The cameras came from IPFW, the translator came from Indianapolis, the transcriber stayed in Boston and the end result was broadcast by WFWA PBS 39.
WFWA’s live broadcast with English translation of Aung San Suu Kyi’s speech at Memorial Coliseum on Tuesday was fairly seamless, except for a ten-minute snafu.
But it was not easily achieved.
The translator, IUPUI linguist Aye-Nu Duerksen, was chosen by the Aung San Suu Kyi Welcoming Committee, according to WFWA transmitter engineer Matt Kyle.
Kyle said the translator needed to be someone who communicates as readily in English as in Burmese, and that was a tall order.
Duerksen earned her B.A. in English literature and language at Rangoon University (currently Yangon University) in Burma, her M.A. in linguistics at Macquarie University in Sydney, Australia, and her Ph.D. in English and applied linguistics at Ball State University.
For the transcription, the station decided to use real-time caption services provided by WGBH in Boston, Kyle said.
With the time frame we were under, we decided to go with a known entity, Kyle said. We might have been able to do it locally with a local stenographer and software. But we decided to go with the people who do that sort of thing relatively often. It was one less thing to worry about.
WFWA lacked all the equipment and fiber optic connections it needed for the broadcast, so it partnered with CATV, IPFW’s cable access channel, according to WFWA general manager Bruce R. Haines.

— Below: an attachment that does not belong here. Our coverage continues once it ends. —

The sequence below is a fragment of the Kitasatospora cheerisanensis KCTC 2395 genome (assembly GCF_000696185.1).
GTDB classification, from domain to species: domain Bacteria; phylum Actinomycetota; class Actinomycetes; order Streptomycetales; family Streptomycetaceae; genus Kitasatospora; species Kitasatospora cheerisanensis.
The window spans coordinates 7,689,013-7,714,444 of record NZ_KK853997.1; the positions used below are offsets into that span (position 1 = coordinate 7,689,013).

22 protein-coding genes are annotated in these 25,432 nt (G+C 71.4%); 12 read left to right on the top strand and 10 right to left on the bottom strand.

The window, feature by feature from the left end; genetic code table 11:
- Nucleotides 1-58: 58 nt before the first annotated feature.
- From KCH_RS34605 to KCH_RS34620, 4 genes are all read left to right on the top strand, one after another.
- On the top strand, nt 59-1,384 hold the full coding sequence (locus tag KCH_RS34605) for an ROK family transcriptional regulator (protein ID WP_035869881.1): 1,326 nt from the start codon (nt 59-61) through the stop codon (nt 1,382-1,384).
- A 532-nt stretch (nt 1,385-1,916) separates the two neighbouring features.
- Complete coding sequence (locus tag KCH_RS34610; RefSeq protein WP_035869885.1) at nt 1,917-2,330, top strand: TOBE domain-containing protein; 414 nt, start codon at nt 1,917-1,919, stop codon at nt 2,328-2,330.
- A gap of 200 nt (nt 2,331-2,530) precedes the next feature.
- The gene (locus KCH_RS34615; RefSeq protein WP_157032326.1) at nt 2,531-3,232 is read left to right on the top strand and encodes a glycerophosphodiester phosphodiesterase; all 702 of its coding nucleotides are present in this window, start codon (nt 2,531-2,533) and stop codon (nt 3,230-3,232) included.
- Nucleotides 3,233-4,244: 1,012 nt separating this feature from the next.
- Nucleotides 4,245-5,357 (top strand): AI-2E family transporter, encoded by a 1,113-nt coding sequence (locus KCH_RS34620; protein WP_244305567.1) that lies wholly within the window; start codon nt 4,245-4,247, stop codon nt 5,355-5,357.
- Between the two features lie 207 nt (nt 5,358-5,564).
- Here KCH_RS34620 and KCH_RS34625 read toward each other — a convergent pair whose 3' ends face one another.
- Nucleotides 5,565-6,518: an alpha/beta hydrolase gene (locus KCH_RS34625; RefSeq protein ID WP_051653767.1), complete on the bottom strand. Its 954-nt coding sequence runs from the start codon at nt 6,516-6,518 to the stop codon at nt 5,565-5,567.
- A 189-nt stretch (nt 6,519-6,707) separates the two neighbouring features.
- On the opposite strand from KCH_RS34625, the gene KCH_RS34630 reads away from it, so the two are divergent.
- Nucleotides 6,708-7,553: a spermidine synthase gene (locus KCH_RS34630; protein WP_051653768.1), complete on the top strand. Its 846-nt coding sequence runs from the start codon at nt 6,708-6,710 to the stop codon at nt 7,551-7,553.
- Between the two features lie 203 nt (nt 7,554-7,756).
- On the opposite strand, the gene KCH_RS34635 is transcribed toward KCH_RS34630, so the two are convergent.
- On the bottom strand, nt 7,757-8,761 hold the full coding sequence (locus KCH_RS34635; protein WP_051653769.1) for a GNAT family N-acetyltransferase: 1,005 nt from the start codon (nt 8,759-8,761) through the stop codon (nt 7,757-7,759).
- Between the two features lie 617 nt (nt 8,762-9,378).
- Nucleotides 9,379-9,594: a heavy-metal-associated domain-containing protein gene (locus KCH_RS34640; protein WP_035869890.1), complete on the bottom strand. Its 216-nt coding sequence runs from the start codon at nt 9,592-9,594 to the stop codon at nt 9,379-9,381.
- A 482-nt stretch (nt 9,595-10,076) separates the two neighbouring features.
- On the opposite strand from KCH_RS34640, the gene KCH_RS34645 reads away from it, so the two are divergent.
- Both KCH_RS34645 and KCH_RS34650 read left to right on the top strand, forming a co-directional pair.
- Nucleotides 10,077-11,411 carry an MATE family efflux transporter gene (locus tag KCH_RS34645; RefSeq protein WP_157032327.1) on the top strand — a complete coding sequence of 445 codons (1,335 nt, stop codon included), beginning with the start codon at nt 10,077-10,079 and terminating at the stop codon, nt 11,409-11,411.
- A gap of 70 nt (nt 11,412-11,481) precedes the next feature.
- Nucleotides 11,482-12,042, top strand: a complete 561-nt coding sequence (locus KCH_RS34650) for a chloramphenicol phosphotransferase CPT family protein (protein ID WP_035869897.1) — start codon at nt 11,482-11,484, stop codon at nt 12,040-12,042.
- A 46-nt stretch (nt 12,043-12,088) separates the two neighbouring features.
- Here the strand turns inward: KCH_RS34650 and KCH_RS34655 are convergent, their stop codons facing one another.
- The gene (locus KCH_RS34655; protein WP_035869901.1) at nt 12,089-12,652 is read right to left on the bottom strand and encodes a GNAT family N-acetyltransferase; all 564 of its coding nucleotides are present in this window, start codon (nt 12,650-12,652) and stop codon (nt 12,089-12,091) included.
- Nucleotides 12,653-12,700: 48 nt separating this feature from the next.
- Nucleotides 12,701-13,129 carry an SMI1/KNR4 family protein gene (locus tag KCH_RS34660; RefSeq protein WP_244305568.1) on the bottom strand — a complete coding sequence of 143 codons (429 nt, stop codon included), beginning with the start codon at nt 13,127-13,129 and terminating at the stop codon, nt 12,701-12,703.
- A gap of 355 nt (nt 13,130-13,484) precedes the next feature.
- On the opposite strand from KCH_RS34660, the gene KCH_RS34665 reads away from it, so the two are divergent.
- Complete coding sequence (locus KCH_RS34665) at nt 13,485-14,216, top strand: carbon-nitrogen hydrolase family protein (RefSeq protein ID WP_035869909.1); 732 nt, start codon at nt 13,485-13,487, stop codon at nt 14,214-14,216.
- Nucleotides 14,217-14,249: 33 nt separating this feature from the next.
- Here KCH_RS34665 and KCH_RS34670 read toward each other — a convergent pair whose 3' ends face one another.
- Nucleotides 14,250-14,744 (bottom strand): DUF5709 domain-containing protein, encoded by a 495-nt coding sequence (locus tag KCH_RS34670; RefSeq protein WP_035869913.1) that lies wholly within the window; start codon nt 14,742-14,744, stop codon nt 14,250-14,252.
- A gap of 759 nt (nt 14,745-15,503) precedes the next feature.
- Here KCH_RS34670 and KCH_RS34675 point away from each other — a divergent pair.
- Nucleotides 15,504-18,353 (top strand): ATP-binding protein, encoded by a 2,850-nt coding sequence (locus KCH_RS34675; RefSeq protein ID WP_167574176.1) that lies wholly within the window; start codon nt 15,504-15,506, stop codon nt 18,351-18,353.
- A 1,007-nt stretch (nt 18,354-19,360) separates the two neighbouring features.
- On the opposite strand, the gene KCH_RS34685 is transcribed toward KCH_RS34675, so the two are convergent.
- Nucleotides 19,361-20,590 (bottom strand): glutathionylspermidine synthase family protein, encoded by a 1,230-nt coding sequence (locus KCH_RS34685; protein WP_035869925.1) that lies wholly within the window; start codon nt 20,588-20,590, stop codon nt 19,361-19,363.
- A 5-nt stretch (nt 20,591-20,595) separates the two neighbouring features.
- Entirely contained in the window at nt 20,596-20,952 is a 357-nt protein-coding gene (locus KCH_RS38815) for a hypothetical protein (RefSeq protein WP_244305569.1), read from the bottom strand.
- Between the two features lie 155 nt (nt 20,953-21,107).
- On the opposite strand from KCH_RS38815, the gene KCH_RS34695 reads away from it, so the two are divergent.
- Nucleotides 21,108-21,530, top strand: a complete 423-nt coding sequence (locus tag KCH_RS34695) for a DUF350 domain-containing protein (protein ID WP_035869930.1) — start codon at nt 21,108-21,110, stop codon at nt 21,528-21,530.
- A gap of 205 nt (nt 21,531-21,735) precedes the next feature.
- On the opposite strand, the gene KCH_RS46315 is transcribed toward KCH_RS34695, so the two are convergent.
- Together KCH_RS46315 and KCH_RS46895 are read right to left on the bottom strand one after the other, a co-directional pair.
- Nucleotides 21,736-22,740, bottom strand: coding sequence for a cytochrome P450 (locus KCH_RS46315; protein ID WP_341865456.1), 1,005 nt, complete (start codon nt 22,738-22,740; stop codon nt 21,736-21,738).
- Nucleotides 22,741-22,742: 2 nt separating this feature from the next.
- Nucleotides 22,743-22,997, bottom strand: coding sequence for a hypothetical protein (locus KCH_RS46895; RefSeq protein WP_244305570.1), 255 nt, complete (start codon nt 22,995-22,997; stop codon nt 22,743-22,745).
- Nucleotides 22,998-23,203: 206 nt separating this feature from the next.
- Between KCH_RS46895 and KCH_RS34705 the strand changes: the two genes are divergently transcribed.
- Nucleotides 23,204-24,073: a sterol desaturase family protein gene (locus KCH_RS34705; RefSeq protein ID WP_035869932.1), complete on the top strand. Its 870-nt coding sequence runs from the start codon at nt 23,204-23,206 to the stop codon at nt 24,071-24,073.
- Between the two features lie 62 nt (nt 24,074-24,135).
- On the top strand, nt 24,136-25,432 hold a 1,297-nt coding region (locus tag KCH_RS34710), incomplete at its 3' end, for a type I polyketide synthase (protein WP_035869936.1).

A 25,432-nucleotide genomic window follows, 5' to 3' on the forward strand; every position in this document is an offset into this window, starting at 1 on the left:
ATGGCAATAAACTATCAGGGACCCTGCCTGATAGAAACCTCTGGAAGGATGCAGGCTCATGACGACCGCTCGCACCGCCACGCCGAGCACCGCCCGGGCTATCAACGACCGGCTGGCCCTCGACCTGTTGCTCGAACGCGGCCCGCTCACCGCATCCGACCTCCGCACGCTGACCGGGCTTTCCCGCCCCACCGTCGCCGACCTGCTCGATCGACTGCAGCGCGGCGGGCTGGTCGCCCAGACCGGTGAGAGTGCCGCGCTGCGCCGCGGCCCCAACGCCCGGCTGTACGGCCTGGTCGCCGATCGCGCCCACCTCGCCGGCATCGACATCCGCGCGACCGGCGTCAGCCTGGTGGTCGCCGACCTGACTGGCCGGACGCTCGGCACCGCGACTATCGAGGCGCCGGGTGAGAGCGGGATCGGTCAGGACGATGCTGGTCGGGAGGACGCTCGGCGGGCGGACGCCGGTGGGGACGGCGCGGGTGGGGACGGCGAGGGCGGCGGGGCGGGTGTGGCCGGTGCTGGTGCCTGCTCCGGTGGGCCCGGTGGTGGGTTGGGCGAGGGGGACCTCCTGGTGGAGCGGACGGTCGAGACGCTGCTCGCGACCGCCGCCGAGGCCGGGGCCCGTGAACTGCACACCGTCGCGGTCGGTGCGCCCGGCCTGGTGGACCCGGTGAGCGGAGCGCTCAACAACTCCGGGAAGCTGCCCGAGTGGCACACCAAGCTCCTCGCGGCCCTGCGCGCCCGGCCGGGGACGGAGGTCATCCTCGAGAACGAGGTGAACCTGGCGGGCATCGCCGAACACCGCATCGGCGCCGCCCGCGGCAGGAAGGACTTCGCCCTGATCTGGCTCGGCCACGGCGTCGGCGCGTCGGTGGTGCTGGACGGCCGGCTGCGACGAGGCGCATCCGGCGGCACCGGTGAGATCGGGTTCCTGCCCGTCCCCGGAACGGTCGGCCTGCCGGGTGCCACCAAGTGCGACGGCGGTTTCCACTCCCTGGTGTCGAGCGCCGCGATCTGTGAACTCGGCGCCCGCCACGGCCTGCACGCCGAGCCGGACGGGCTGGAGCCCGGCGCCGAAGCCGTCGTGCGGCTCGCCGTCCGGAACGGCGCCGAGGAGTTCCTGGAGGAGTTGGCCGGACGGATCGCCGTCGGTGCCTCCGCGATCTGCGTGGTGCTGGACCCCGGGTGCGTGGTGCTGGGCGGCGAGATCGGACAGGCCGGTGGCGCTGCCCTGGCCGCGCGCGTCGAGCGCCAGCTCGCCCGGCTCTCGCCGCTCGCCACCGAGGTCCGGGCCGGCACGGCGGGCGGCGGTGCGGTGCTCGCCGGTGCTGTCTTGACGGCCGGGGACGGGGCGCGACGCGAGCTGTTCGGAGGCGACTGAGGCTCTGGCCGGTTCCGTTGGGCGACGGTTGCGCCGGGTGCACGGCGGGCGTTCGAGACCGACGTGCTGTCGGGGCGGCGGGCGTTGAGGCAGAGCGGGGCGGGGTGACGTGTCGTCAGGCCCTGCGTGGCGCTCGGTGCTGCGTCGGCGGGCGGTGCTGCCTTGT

The broadcast was engineered by WFWA production manager Todd Grimes and CATV director Bernie Lohmuller from the CATV studios in the basement of the Helmke Library.
Duerksen sat in a suite in the Coliseum and translated Suu Kyi’s speech and subsequent question-and-answer session over a land-line phone to the transcriber in Boston.
Images from the Coliseum were sent from CATV to WFWA, where the captions were attached, Kyle said.
The images then made a return trip to CATV, continued on to the Coliseum’s in-house video screens and went out over the airwaves.
On Monday, Haines compared what the station was planning to do to playing the game Mousetrap.
You have to go through a lot of things, he said. But if you make it to the end, you get to capture the mouse.
Just before Suu Kyi took the stage at the Coliseum, Grimes said it rarely matters in such situations if the scene at the studio is one of utter chaos.
As long as the broadcast looks good, that’s all that matters, he said.
The only hitch in the broadcast came during the question and answer session when the connection between Duerksen and the transcriber in Boston was inexplicably broken for about 10 minutes.
I was panicking, Duerksen said afterward. I tried to call the Boston people, but I only got an answering machine.
She swears up and down that she didn’t do anything (to break the connection), Kyle said. Somehow it got cut off. We don’t know how it happened.
One of the challenges of translating Burmese into English, Duerksen said, is that Burmese is structurally dissimilar to English.
Duerksen said she needs to hear each complete sentence before she can begin to translate it.
I think I captured most of the things she said, the essence of her remarks, Duerksen said. Sometimes the Boston people didn’t quite hear me well. They were getting some of the spellings incorrect.
I translated almost everything, but not word for word, she said. All the concepts of it, the essence of it, were there.
Mentally, she was doing a lot of gymnastics, Grimes said of Duerksen afterward.